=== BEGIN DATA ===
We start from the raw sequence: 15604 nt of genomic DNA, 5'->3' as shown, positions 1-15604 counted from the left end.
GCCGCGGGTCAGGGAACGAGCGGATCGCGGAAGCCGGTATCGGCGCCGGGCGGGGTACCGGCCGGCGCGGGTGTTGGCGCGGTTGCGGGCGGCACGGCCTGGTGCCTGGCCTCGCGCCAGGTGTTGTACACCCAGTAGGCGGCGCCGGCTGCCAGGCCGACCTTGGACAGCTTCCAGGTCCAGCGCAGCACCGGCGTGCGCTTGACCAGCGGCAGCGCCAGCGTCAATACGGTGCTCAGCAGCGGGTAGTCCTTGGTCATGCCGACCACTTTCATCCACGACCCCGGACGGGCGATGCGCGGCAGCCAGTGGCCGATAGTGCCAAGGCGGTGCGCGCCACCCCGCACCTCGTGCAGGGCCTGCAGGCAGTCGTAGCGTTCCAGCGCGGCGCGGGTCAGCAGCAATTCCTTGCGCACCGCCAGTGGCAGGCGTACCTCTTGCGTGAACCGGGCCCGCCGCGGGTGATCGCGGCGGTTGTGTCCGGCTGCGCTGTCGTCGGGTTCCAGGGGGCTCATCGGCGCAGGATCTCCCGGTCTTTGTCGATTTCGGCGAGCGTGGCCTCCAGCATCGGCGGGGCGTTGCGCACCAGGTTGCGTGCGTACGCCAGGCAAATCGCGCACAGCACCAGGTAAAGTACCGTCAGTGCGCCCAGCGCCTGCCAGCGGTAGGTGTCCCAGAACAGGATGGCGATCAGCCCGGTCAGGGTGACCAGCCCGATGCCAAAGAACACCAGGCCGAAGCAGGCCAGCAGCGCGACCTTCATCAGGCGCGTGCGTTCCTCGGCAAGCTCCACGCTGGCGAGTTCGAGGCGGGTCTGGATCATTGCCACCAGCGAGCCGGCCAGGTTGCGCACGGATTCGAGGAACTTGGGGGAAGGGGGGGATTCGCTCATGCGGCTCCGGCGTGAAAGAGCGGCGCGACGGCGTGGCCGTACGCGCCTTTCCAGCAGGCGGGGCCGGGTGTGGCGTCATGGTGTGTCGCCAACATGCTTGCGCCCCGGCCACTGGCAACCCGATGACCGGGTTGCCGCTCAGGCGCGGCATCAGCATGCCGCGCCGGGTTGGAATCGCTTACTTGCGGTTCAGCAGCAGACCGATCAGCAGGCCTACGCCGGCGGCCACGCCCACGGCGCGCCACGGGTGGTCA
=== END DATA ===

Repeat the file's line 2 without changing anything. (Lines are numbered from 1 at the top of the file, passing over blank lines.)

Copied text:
GCCGCGGGTCAGGGAACGAGCGGATCGCGGAAGCCGGTATCGGCGCCGGGCGGGGTACCGGCCGGCGCGGGTGTTGGCGCGGTTGCGGGCGGCACGGCCTGGTGCCTGGCCTCGCGCCAGGTGTTGTACACCCAGTAGGCGGCGCCGGCTGCCAGGCCGACCTTGGACAGCTTCCAGGTCCAGCGCAGCACCGGCGTGCGCTTGACCAGCGGCAGCGCCAGCGTCAATACGGTGCTCAGCAGCGGGTAGTCCTTGGTCATGCCGACCACTTTCATCCACGACCCCGGACGGGCGATGCGCGGCAGCCAGTGGCCGATAGTGCCAAGGCGGTGCGCGCCACCCCGCACCTCGTGCAGGGCCTGCAGGCAGTCGTAGCGTTCCAGCGCGGCGCGGGTCAGCAGCAATTCCTTGCGCACCGCCAGTGGCAGGCGTACCTCTTGCGTGAACCGGGCCCGCCGCGGGTGATCGCGGCGGTTGTGTCCGGCTGCGCTGTCGTCGGGTTCCAGGGGGCTCATCGGCGCAGGATCTCCCGGTCTTTGTCGATTTCGGCGAGCGTGGCCTCCAGCATCGGCGGGGCGTTGCGCACCAGGTTGCGTGCGTACGCCAGGCAAATCGCGCACAGCACCAGGTAAAGTACCGTCAGTGCGCCCAGCGCCTGCCAGCGGTAGGTGTCCCAGAACAGGATGGCGATCAGCCCGGTCAGGGTGACCAGCCCGATGCCAAAGAACACCAGGCCGAAGCAGGCCAGCAGCGCGACCTTCATCAGGCGCGTGCGTTCCTCGGCAAGCTCCACGCTGGCGAGTTCGAGGCGGGTCTGGATCATTGCCACCAGCGAGCCGGCCAGGTTGCGCACGGATTCGAGGAACTTGGGGGAAGGGGGGGATTCGCTCATGCGGCTCCGGCGTGAAAGAGCGGCGCGACGGCGTGGCCGTACGCGCCTTTCCAGCAGGCGGGGCCGGGTGTGGCGTCATGGTGTGTCGCCAACATGCTTGCGCCCCGGCCACTGGCAACCCGATGACCGGGTTGCCGCTCAGGCGCGGCATCAGCATGCCGCGCCGGGTTGGAATCGCTTACTTGCGGTTCAGCAGCAGACCGATCAGCAGGCCTACGCCGGCGGCCACGCCCACGGCGCGCCACGGGTGGTCA